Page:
The Bureau of Customs has filed administrative and criminal complaints against 119 Customs officials who were allegedly involved in illegal activities inside the agency as part of the bureau’s drive to rid itself of corrupt officials.
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In a statement, Customs Commissioner Rey Leonardo Guerrero said the officials facing complaints have been placed on “floating” status and ordered to report to the Compliance Monitoring Unit every day pending the outcome of the investigation.
The BOC chief said 27 other officials were served show-cause orders for suspected underperformance and corruption.
Guerrero emphasized that his thrust to clear Customs of corrupt and underperforming officials would ultimately allow him to reach the BOC’s revenue target.
From September 2017 to July 2019, six officials have been dismissed from service, five have been punished with one- to six-month suspensions, four have been reprimanded, and one has been fined an amount worth six months of salary.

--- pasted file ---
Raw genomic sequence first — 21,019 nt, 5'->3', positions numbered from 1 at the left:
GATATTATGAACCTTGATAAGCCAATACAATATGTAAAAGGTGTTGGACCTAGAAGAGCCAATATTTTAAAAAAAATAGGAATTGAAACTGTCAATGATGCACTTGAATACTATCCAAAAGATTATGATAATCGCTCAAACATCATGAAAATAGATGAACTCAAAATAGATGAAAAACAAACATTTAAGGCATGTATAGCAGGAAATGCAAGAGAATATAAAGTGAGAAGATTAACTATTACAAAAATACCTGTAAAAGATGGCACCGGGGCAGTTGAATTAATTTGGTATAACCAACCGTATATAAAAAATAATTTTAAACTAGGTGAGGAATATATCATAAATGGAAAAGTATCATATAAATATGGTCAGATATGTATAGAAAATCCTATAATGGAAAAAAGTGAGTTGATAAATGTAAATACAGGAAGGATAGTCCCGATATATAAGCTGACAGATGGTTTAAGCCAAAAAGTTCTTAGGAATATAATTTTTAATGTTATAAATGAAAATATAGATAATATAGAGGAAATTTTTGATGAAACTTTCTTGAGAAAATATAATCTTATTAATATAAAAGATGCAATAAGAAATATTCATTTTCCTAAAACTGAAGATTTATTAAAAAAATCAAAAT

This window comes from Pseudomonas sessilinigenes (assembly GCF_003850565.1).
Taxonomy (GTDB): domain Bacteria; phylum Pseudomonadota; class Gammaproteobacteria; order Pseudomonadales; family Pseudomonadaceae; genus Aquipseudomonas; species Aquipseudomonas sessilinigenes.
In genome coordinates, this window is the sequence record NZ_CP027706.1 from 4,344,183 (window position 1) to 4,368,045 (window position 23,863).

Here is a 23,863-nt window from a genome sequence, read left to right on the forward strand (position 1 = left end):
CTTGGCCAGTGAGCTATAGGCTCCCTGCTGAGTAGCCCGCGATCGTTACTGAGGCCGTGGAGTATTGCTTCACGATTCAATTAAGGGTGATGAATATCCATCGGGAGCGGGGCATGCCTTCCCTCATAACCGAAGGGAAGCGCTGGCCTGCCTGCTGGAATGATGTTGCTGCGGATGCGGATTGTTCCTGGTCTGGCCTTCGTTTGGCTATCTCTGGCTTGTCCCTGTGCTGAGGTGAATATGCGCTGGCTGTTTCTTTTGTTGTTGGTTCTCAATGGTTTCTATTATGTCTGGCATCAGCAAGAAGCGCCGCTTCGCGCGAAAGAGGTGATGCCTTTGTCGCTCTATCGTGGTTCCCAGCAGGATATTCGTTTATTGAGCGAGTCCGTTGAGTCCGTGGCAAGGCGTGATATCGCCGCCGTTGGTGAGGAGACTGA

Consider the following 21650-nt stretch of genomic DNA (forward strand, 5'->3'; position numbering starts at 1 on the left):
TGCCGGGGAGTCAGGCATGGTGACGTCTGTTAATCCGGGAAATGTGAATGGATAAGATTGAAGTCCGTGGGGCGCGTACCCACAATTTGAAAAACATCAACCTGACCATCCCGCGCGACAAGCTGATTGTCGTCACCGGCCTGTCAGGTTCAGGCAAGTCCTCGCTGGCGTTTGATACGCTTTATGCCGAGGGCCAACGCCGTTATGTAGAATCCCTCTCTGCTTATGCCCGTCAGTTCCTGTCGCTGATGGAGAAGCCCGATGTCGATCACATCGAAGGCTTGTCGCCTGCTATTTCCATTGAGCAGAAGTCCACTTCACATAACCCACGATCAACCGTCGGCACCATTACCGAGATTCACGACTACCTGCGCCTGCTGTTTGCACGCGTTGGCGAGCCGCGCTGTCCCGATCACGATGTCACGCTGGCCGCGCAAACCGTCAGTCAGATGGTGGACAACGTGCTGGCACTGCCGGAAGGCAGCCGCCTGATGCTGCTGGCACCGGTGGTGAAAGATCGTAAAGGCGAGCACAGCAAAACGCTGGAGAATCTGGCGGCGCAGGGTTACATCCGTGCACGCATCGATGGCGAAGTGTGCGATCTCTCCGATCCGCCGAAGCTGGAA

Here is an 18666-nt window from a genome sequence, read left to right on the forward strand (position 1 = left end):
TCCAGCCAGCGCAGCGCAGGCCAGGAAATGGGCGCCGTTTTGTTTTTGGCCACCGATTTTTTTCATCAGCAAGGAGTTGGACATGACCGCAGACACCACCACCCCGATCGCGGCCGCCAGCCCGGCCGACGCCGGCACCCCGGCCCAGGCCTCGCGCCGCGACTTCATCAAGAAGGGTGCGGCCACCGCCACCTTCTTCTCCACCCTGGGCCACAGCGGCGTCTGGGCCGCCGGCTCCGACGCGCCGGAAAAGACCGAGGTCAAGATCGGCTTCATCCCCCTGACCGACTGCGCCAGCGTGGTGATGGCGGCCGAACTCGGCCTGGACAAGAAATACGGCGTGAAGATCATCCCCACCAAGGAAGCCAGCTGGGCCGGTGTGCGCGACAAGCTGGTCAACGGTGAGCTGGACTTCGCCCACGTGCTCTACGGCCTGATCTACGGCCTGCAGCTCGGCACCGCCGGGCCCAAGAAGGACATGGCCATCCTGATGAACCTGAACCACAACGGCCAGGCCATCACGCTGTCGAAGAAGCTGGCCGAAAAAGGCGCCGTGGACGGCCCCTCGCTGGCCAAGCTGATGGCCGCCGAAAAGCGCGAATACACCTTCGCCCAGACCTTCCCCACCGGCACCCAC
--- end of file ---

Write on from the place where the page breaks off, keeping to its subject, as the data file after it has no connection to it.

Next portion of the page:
In July, President Rodrigo Duterte relieved 64 Customs officials and employees of their duties as they undergo investigation for alleged corruption.
Guerrero said more 100 BOC officials and personnel are now under investigation for alleged corruption.
Last week, Presidential Spokesman Salvador Panelo said the President has been telling Customs officials and employees that corruption has no place under his watch and said they will be given their day in court.
“Let this serve as a reminder to all those officials or employees in the government that they cannot escape liability or accountability for their acts of corruption under the Duterte administration,” he added.
Meanwhile, Guerrero said that BOC is tasked to collect P670 billion this year and needs to collect at least P55 billion a month to reach the target.
Also, Guerrero ordered all ports to closely monitor importation values, ensure correct valuation of goods, impose the appropriate excise taxes on excisable articles under the Tax Reform for Acceleration and Inclusion (TRAIN) Act, and validate free trade agreement forms to ensure that these were not being used to defraud the country’s second-largest revenue agency amid already low, if not zero, duty rates.
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